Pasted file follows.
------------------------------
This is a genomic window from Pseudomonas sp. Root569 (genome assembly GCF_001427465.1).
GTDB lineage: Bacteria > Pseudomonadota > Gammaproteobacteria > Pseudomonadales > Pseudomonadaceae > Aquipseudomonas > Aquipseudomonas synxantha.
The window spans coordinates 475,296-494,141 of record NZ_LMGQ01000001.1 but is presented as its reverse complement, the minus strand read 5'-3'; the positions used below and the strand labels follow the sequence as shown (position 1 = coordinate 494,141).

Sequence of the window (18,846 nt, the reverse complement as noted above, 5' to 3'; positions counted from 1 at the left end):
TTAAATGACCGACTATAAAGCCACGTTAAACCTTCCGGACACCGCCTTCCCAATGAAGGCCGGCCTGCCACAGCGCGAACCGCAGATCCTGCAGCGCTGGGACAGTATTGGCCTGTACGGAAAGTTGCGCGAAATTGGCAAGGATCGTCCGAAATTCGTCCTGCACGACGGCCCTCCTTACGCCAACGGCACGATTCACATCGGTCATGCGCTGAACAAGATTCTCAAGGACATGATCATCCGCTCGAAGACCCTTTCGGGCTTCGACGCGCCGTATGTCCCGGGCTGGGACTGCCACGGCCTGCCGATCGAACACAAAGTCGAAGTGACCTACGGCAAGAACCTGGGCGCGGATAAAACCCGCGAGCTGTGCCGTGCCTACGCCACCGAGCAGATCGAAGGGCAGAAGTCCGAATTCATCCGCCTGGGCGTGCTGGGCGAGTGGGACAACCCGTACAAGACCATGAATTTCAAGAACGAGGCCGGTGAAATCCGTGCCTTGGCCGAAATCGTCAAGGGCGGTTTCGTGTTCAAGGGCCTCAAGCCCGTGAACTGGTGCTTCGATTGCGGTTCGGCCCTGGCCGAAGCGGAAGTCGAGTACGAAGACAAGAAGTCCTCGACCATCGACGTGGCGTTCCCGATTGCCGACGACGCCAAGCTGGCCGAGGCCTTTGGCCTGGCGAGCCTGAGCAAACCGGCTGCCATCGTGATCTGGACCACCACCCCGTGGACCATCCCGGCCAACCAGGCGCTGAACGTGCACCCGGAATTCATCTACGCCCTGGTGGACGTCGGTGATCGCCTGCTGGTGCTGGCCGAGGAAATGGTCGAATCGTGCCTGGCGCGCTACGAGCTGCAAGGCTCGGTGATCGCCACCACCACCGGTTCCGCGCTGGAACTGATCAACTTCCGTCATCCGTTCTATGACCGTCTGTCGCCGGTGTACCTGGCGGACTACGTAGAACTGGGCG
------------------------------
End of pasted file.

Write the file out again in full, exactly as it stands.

This is a genomic window from Pseudomonas sp. Root569 (genome assembly GCF_001427465.1).
GTDB lineage: Bacteria > Pseudomonadota > Gammaproteobacteria > Pseudomonadales > Pseudomonadaceae > Aquipseudomonas > Aquipseudomonas synxantha.
The window spans coordinates 475,296-494,141 of record NZ_LMGQ01000001.1 but is presented as its reverse complement, the minus strand read 5'-3'; the positions used below and the strand labels follow the sequence as shown (position 1 = coordinate 494,141).

Sequence of the window (18,846 nt, the reverse complement as noted above, 5' to 3'; positions counted from 1 at the left end):
TTAAATGACCGACTATAAAGCCACGTTAAACCTTCCGGACACCGCCTTCCCAATGAAGGCCGGCCTGCCACAGCGCGAACCGCAGATCCTGCAGCGCTGGGACAGTATTGGCCTGTACGGAAAGTTGCGCGAAATTGGCAAGGATCGTCCGAAATTCGTCCTGCACGACGGCCCTCCTTACGCCAACGGCACGATTCACATCGGTCATGCGCTGAACAAGATTCTCAAGGACATGATCATCCGCTCGAAGACCCTTTCGGGCTTCGACGCGCCGTATGTCCCGGGCTGGGACTGCCACGGCCTGCCGATCGAACACAAAGTCGAAGTGACCTACGGCAAGAACCTGGGCGCGGATAAAACCCGCGAGCTGTGCCGTGCCTACGCCACCGAGCAGATCGAAGGGCAGAAGTCCGAATTCATCCGCCTGGGCGTGCTGGGCGAGTGGGACAACCCGTACAAGACCATGAATTTCAAGAACGAGGCCGGTGAAATCCGTGCCTTGGCCGAAATCGTCAAGGGCGGTTTCGTGTTCAAGGGCCTCAAGCCCGTGAACTGGTGCTTCGATTGCGGTTCGGCCCTGGCCGAAGCGGAAGTCGAGTACGAAGACAAGAAGTCCTCGACCATCGACGTGGCGTTCCCGATTGCCGACGACGCCAAGCTGGCCGAGGCCTTTGGCCTGGCGAGCCTGAGCAAACCGGCTGCCATCGTGATCTGGACCACCACCCCGTGGACCATCCCGGCCAACCAGGCGCTGAACGTGCACCCGGAATTCATCTACGCCCTGGTGGACGTCGGTGATCGCCTGCTGGTGCTGGCCGAGGAAATGGTCGAATCGTGCCTGGCGCGCTACGAGCTGCAAGGCTCGGTGATCGCCACCACCACCGGTTCCGCGCTGGAACTGATCAACTTCCGTCATCCGTTCTATGACCGTCTGTCGCCGGTGTACCTGGCGGACTACGTAGAACTGGGCG